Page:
These can be difficult to pinpoint in some cases, which can make repairs a fairly complicated and lengthy affair.

Of course, with the careful operation, constant monitoring and the correct maintenance procedures in place, this can be completely avoided in most cases.

Exposed Hydraulic Fluid can be Dangerous

The contents that make up hydraulic fluid may differ somewhat, but in most cases, it is made up of a mixture of mineral oil or water.

Often, the fluid itself can actually be harmful to humans upon contact, since they may contain irritants or corrosive materials in some settings.

Since these systems are pressurised, the chance of incurring leaks is always there, which can make them dangerous to those who work around such systems when fluid leaks out of them.

Hydraulic Systems Operate Under Dangerous Pressure Levels

Hydraulic systems are dependant on extreme pressure levels for their normal operations, but this also presents a potential danger to those operating them, especially when such systems are poorly produced or maintained.

When the structural integrity of these systems are compromised, elevated levels of pressure can actually present a danger of explosion, which can cause untold damage to surrounding people, equipment, components and structures.

Once again, if these systems are used as directed, are manufactured to industry standards and are properly maintained, the chance of this happening is actually fairly slim.

Common Uses for Hydraulic Systems

With those nitty-gritty advantages and drawbacks out of the way, let’s take a closer look at how these systems are employed in everyday life.

This should serve as an example of why these systems are so widely used, and why they are considered important:

Powering Tools & Machines

One of the most commonly considered functions for hydraulic systems falls in the realm of heavy-duty industrial processes.

They are used to for everything from operating man-up machines to powering heavy-duty machinery and tools.

While mechanical and electrical pumps can be used to the same effect, they don’t offer the same in terms of compactness, safe use, ease of use, or even operational efficiency.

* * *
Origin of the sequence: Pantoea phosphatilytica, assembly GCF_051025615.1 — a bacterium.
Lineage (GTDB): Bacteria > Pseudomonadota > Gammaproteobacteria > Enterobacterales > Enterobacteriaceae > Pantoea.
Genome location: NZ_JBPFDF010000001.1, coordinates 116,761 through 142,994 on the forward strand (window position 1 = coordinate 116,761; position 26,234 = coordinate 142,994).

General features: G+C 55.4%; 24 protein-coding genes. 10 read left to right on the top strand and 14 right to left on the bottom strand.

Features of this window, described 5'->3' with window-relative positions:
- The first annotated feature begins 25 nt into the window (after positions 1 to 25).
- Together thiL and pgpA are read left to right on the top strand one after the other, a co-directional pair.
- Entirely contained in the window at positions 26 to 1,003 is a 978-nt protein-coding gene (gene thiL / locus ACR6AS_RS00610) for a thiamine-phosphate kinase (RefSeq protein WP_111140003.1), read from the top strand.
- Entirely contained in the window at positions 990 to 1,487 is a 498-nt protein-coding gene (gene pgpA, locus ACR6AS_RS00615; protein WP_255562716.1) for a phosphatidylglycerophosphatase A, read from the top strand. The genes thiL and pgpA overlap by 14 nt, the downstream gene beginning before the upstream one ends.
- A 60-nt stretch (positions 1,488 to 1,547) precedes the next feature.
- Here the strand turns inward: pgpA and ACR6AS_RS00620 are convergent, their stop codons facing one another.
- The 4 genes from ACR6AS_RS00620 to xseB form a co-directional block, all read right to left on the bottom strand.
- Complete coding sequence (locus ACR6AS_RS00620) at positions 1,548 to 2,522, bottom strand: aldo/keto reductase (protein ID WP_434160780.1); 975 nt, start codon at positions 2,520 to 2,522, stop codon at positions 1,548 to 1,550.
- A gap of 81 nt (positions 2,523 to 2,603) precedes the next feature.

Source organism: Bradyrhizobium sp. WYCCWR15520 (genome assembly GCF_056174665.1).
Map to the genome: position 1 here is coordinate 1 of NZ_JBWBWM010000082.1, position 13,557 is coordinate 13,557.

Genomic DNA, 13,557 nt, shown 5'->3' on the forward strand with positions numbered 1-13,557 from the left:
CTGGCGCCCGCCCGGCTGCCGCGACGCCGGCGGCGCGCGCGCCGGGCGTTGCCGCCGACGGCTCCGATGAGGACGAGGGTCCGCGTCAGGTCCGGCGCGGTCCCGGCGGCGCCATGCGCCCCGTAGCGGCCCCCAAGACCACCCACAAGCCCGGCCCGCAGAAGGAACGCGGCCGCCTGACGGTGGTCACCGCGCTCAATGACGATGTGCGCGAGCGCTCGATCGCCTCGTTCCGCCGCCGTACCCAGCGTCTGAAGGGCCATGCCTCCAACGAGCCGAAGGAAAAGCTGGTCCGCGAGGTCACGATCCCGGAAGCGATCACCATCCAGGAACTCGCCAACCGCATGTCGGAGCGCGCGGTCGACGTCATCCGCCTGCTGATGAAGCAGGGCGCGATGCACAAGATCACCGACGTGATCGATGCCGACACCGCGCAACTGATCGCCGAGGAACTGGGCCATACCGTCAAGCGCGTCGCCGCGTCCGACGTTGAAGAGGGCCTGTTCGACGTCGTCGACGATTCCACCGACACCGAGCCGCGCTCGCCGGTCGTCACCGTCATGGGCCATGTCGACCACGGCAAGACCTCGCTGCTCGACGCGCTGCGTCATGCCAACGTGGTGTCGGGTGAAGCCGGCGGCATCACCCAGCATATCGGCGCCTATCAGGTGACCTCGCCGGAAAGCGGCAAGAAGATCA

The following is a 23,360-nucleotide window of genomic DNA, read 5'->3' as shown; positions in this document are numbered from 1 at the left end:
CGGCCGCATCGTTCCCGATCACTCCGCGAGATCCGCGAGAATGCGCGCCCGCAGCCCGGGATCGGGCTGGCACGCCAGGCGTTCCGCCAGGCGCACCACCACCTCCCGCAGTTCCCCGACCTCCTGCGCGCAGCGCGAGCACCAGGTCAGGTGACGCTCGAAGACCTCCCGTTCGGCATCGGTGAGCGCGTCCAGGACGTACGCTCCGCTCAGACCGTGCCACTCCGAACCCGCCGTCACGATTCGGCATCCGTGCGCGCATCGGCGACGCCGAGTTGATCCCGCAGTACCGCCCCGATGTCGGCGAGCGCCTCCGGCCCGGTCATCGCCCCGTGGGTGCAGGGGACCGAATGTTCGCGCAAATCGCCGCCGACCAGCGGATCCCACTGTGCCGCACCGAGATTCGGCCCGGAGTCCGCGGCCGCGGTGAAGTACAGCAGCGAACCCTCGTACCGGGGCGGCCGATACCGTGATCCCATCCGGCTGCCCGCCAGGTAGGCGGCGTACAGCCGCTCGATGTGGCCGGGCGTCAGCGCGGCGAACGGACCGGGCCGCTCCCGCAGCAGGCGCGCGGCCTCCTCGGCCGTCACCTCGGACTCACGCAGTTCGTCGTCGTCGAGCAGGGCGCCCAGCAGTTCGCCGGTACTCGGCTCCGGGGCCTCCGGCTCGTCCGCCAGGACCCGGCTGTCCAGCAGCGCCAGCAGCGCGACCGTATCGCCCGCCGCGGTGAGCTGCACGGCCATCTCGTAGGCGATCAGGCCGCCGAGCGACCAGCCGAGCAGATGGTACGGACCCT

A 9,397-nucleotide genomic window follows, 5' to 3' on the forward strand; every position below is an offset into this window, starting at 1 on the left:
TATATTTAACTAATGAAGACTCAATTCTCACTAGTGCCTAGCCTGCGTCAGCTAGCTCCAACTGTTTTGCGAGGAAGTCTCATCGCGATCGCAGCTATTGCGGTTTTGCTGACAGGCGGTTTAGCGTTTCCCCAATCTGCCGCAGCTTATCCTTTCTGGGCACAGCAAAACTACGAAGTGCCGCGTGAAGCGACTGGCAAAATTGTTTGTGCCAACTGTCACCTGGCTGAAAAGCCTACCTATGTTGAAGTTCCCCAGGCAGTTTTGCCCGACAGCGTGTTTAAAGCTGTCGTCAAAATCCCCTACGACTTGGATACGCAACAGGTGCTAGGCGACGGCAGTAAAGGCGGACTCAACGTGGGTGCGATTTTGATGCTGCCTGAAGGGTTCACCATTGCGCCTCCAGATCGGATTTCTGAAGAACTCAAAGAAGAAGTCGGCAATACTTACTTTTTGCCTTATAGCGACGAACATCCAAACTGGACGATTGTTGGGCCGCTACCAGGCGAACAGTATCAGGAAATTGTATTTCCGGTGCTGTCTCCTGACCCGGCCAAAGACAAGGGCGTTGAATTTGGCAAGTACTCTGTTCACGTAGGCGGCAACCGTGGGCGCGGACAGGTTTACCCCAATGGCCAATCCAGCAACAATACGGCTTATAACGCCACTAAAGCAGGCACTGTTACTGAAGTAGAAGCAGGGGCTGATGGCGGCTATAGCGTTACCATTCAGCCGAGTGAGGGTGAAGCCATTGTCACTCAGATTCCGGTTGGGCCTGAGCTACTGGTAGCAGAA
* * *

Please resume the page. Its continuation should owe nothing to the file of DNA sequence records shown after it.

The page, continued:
Cars, Planes, Trains & Ships

Almost all transport systems use hydraulics in one way or another.

From rudders on boats, braking systems on trains, buses and cars to operating the flaps on an aircraft, we wouldn’t be able to get around nearly as effectively or as safely as we do, if it wasn’t for the miracle of hydraulic systems.

Lifting People & Objects

Hydraulics are also invaluable wherever safe but the heavy lifting is a concern. From wheelchair lifts in homes, shopping malls and cars; right through to forklifts, cranes and commercial lifts, hydraulics are widely used everywhere from the industrial and commercial spheres, right through to residential ones.

Contact Sealtec Hydraulics for Details

With so much to account for when working with hydraulic systems, it is easy to see why the best results come from working alongside a professional supplier who can take your exact needs, budget and considerations into account.

Are you in the market to partner up with a hydraulic supplier with the experience and skill set needed to ensure that you get the most out of your system, no matter where it is used?

Be sure to get into contact with a representative from Sealtec Hydraulicstoday, or visit our website for more details on our range of specialised services and offers.

Leave a reply



+27 16 428 5190/1/2/3/4/5/6/7


(+27) 16 428 4197 (GENERAL FAX)
(+27) 16 428 5040 (SALES FAX)




3C Houtkop Road, Duncanville Vereeniging, Gauteng, South Africa GPS: 26 38'56"S 27 56'21"E


Monday to Thursday - 8:00AM till 16:30PM
Fridays - 8:00AM till 14:00PM
Public Holidays Closed

Please note for an urgent breakdown we are available 24/7

Barry Jacobs Senior (Managing Director)

082 478 6959

Barry Jacobs Junior (Sales Director)

083 654 5195

Jacque Jacobs (Technical Director)

082 825 6174

Fanie Campher (Sales Representative)

082 354 1703

Meiring Van Heerden (Sales Representative)

083 375 7338

Sealtec Logo